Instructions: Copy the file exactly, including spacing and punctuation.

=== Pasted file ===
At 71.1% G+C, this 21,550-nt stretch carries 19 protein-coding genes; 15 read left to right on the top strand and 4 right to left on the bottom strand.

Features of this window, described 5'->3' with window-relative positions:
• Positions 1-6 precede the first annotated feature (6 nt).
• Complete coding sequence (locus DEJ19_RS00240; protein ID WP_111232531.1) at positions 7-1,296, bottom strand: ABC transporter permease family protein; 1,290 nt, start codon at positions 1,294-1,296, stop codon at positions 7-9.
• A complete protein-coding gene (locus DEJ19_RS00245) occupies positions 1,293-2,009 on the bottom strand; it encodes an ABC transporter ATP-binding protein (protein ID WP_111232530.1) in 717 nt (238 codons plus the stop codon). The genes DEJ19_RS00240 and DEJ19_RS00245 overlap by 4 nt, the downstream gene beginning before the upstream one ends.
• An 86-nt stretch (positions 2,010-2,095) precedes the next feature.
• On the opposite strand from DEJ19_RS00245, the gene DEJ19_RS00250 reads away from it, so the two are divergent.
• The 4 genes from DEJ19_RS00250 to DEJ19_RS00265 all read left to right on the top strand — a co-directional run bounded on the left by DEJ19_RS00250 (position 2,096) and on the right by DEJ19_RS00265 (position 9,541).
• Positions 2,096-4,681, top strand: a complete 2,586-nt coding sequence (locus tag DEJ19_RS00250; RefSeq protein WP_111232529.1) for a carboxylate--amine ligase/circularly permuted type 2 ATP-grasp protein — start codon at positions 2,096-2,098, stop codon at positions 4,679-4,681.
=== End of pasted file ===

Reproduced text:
At 71.1% G+C, this 21,550-nt stretch carries 19 protein-coding genes; 15 read left to right on the top strand and 4 right to left on the bottom strand.

Features of this window, described 5'->3' with window-relative positions:
• Positions 1-6 precede the first annotated feature (6 nt).
• Complete coding sequence (locus DEJ19_RS00240; protein ID WP_111232531.1) at positions 7-1,296, bottom strand: ABC transporter permease family protein; 1,290 nt, start codon at positions 1,294-1,296, stop codon at positions 7-9.
• A complete protein-coding gene (locus DEJ19_RS00245) occupies positions 1,293-2,009 on the bottom strand; it encodes an ABC transporter ATP-binding protein (protein ID WP_111232530.1) in 717 nt (238 codons plus the stop codon). The genes DEJ19_RS00240 and DEJ19_RS00245 overlap by 4 nt, the downstream gene beginning before the upstream one ends.
• An 86-nt stretch (positions 2,010-2,095) precedes the next feature.
• On the opposite strand from DEJ19_RS00245, the gene DEJ19_RS00250 reads away from it, so the two are divergent.
• The 4 genes from DEJ19_RS00250 to DEJ19_RS00265 all read left to right on the top strand — a co-directional run bounded on the left by DEJ19_RS00250 (position 2,096) and on the right by DEJ19_RS00265 (position 9,541).
• Positions 2,096-4,681, top strand: a complete 2,586-nt coding sequence (locus tag DEJ19_RS00250; RefSeq protein WP_111232529.1) for a carboxylate--amine ligase/circularly permuted type 2 ATP-grasp protein — start codon at positions 2,096-2,098, stop codon at positions 4,679-4,681.